The U.S. Department of Labor recently reported that 53% of adults held the same job for at least five years in 2012–that’s up from 46% in 1996. But that doesn’t mean those workplace loyalists aren’t daydreaming about finding a new job.
In fact, 69% of workers in a recent JobVite survey said they were seeking a new job or were open to one. With hiring in the U.S. still on the slow side, it’s more likely those loyal employees are stuck–not that they’re bouncing out of bed each morning to get to a job they absolutely love.
One of the harder parts of navigating a career is knowing when to quit. The question is fraught with fears, caveats and the big unknown of whether the next job will offer the challenge, environment and incentives to make it worthwhile to leave a cozy, even if ho-hum, job. Of course, you could start with a pro-and-con list. Or, you could try BBC Capital‘s handy newPrag-O-Matic decision tree if you can’t decide whether it’s time to quit.
Yes, it’s a little tongue-in-cheek. But it’s also a good framework for thinking about whether it is time to move on, including some serious questions about what, exactly, has motivated you to even consider quitting. What is it that you need that you aren’t getting at your job? Can you change the things that make you sigh heavily when you step into the elevator at the office each morning?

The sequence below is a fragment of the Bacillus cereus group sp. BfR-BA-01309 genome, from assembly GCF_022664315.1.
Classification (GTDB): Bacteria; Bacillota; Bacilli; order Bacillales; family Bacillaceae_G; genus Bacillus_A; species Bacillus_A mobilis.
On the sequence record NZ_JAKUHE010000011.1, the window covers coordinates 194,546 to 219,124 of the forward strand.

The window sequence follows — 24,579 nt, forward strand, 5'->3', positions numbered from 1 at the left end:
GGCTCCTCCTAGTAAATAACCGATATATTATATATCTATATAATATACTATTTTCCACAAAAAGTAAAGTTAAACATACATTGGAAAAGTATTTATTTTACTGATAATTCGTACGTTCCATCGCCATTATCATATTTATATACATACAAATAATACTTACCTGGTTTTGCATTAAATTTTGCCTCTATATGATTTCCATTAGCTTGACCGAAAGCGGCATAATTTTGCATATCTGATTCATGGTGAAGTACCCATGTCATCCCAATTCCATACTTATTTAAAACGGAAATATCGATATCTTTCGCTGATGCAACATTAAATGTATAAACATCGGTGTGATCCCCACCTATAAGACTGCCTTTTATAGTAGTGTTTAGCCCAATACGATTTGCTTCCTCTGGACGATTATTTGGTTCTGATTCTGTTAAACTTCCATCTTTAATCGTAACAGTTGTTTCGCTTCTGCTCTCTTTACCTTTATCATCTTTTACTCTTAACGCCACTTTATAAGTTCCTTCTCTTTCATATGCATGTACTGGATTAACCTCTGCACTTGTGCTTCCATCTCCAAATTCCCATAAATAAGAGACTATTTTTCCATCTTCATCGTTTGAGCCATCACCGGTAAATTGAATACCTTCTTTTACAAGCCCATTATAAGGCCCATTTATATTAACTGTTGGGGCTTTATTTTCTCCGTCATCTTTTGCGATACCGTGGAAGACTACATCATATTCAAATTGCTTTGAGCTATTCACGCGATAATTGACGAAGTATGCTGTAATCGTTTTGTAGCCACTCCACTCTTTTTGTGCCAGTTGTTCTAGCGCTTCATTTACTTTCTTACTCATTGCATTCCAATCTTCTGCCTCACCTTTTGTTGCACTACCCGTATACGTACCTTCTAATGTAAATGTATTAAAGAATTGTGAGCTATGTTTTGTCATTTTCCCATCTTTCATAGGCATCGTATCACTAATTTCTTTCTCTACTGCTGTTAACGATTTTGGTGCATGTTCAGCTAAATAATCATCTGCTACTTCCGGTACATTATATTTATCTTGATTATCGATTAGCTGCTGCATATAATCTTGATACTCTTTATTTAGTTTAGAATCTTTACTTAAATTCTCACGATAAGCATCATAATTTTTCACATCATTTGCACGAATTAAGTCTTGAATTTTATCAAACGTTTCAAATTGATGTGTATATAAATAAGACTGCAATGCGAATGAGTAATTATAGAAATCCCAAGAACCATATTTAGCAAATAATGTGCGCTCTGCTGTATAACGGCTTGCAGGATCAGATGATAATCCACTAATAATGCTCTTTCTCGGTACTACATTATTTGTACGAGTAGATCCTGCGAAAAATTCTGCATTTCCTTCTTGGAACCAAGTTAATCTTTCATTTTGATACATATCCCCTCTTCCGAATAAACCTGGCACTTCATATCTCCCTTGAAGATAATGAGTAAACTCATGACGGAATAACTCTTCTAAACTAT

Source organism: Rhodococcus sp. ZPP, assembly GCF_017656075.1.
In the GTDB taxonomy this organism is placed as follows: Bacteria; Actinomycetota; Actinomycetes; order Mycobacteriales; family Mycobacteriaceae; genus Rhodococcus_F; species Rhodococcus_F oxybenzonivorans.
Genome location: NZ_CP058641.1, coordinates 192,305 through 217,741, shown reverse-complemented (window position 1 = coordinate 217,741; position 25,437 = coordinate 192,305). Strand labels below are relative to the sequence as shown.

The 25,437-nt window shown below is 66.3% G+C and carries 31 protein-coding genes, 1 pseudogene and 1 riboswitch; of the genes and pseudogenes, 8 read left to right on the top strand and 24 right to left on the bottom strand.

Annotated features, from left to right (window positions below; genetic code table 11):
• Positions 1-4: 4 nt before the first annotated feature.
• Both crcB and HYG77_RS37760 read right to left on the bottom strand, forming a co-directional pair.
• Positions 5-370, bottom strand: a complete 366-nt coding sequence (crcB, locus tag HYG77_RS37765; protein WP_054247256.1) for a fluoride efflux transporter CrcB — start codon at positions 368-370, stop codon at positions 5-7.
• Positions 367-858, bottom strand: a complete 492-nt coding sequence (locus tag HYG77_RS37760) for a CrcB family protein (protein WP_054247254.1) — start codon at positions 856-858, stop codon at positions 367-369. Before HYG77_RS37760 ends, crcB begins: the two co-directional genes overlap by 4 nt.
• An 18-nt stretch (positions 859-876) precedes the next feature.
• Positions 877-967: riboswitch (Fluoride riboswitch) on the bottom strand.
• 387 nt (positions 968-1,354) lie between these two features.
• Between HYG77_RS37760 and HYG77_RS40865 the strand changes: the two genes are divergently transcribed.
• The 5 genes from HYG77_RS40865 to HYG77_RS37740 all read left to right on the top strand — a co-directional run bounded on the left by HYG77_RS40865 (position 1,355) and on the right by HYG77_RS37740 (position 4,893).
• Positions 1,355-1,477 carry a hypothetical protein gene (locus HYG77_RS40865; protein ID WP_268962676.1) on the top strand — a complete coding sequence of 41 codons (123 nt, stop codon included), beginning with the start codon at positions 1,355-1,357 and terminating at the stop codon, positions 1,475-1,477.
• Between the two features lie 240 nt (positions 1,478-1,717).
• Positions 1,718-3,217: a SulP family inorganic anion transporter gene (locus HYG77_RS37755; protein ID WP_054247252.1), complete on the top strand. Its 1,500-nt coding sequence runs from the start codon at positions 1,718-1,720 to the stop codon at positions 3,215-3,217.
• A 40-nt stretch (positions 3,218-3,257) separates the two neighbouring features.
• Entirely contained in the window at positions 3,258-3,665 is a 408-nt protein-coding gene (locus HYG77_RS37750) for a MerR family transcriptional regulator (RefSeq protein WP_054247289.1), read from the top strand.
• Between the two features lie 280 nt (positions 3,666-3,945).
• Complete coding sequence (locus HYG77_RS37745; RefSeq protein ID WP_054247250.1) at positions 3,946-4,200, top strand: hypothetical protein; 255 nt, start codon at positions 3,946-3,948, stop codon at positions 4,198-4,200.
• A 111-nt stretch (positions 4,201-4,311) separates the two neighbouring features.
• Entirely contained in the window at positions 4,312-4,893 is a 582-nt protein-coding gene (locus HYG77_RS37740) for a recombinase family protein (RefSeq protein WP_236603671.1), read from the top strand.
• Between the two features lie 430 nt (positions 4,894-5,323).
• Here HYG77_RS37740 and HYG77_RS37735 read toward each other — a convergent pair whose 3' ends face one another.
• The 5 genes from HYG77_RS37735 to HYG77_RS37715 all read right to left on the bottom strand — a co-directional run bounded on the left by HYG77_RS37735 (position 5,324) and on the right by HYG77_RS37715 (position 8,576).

If moving on isn’t an immediate option, there are ways to improve your situation when you feel stuck at work, writes Elizabeth Garone in her Career Coach column. Among them, the much-debated lateral move and targeted education.
One of the most difficult parts of feeling stuck at work–especially when boredom sets in–is resisting the urge to coast, to slack off and just get by. When professional boredom hits, if you just coast, “you could damage your self-esteem–which stems from your pride in your achievements on the job–and your reputation,” writes Chana Schoenberger in her Work Ethiccolumn on the topic.
It’s also okay to feel like you need a new challenge. It’s not uncommon for people to move from job-to-job to find new opportunities and experiences (and, yes, better pay). But, when you’re building a career, a big part of the answer to questions like and “What’s next for me” includes a genuine examination of what you want to achieve and how far you can still go toward that in your current role and company. In other words, think a bit before you quit.
What do you think? What cues and signs do you look for when trying to decide whether it’s time to quit?